The political heart of Ottawa spans a ten-square block area of the old city stretching from Wellington to Somerset Streets. Here on Somerset lived Prime Minister John Thompson, a workaholic who wrote Canada’s first Criminal Code, created Labour Day in 1893 and was an early supporter of votes for women.
“The days are not long enough for all the work I have to do,” wrote Thompson. “About all the exercise I can get is the walk from my house up to the Hill and back.”
Thompson was a brilliant young lawyer whose career was meteoric. At 15 he was a Halifax law clerk, at 26 a city alderman. By 37 he had become attorney general of Nova Scotia and a high court judge. “The best thing I ever invented is Thompson,” said John A. Macdonald, who recruited him as federal justice minister in 1885.
For three years Thompson lived in Ottawa boarding houses, lonely and miserable while his wife and children remained in Halifax. In order to forget his solitude, he would work late into the night at his office on the Hill.
When re-united with his family Thompson resumed a joyous home life. He and his wife Annie had nine children. He was devoted to them. For years they led a rambling existence, moving from one rental house to another. On becoming prime minister in 1892 Thompson moved to a grand home at 276 Somerset Street. It was a splendid, over-the-top Queen Anne Revival affair.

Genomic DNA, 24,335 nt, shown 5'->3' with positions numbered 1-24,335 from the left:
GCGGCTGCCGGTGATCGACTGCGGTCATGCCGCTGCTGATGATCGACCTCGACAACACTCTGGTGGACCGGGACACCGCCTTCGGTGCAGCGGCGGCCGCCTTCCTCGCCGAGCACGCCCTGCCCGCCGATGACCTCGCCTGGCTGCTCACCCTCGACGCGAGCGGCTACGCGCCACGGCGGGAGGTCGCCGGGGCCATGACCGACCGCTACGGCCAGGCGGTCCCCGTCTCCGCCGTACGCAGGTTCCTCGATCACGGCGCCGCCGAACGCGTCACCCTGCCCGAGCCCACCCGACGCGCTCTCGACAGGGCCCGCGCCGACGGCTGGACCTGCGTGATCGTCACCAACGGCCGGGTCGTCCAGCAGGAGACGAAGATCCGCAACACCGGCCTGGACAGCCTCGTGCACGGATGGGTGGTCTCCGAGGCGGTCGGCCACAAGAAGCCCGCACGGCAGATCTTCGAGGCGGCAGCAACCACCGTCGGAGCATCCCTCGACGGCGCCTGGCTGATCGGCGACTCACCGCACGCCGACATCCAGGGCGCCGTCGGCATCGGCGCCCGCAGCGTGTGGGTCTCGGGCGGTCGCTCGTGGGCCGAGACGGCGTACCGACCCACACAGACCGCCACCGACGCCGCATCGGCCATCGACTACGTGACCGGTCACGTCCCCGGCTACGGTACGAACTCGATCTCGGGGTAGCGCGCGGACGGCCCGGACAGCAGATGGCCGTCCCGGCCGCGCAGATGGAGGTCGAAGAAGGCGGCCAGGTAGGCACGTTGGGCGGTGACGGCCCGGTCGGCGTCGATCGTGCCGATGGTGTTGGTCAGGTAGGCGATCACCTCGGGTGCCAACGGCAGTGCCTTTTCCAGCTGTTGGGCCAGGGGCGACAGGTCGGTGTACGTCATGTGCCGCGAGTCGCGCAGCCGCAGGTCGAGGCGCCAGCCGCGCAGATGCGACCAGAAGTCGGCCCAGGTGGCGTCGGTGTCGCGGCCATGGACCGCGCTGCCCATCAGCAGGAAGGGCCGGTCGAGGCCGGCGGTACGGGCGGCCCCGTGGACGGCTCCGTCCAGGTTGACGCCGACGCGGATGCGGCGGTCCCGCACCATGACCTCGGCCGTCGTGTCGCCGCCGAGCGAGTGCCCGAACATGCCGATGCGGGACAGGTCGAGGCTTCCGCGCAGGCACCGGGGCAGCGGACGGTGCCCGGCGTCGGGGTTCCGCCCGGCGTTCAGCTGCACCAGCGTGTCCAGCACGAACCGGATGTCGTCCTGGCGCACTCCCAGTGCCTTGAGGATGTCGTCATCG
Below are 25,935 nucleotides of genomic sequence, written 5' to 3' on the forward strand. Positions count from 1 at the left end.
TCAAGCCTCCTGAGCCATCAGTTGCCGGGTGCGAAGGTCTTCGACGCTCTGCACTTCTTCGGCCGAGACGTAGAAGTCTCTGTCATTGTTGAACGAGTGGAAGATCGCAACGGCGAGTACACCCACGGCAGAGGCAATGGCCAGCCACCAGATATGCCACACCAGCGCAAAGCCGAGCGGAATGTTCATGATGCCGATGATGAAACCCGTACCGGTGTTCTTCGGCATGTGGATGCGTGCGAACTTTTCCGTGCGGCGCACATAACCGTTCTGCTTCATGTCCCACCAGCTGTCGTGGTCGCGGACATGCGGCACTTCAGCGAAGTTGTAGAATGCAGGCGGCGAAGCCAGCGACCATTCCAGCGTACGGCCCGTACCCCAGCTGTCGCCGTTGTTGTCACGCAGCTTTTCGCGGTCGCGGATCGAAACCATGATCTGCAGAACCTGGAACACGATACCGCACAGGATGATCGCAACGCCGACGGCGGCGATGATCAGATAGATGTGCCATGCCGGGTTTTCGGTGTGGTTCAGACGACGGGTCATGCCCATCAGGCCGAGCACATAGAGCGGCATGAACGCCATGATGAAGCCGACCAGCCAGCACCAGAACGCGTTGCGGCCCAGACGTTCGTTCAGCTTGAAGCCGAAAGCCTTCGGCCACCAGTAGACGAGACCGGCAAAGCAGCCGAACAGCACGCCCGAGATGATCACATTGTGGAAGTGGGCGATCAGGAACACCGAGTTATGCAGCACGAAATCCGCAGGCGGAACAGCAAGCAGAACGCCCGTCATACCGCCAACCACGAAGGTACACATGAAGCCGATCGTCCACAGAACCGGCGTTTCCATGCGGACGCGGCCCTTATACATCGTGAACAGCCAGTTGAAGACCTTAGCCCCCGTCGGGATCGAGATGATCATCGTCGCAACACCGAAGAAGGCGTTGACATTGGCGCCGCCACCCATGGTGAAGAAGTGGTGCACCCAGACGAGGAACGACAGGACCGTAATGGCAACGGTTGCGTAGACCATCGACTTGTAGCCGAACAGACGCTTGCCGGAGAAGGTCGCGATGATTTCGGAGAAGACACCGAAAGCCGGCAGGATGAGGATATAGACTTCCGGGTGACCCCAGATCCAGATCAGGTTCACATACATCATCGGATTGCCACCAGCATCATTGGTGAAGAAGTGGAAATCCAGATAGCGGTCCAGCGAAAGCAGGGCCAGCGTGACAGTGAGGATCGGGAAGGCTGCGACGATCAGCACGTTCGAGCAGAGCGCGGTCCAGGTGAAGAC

Here Thompson read Treasure Island to his children and left love notes for his wife. He called her “baby dear.” She nicknamed him “grunty.” Biographer Peter Waite recounted: “He always remembered birthdays and gifts for the children. He was a wonderful family man.”
Thompson had vices too. He smoked and ate too much. His favourite lunch was a fistful of coconut caramels. At 5’ 7” his weight ballooned past 200 pounds. In September 1894 he was diagnosed with heart trouble and advised by doctors to lose weight and stop drinking rye.
“You have to give your best and your worst,” Thompson said. Tragically, the prime minister who gave his best did not have long to live.
Seven weeks after seeing his doctor, Thompson left the capital on an Italian holiday. In Rome he proposed to climb the 404 steps to the top of St. Peter’s Dome. Left panting by the exertion, Thompson took to his bed for two days. Shortly afterward he was summoned to London to receive an honour from Queen Victoria.
On Dec. 12, 1894, at a luncheon with the Queen, Thompson dropped dead of a heart attack. He was 49. Back in Ottawa a newspaper reporter ran to the house on Somerset Street to break the news to Thompson’s widow. “If it were not for children,” she wrote, “I should long to creep away in some corner and die.”
Thompson died so poor Parliament paid the cost of the funeral. His estate totaled $9,727. Today he is forgotten. While most of the grand houses at Somerset and Metcalfe Streets survive, Thompson’s home was demolished, replaced with a dreary 1960s apartment building. No monument commemorates his life in Ottawa.
By Andrew Elliott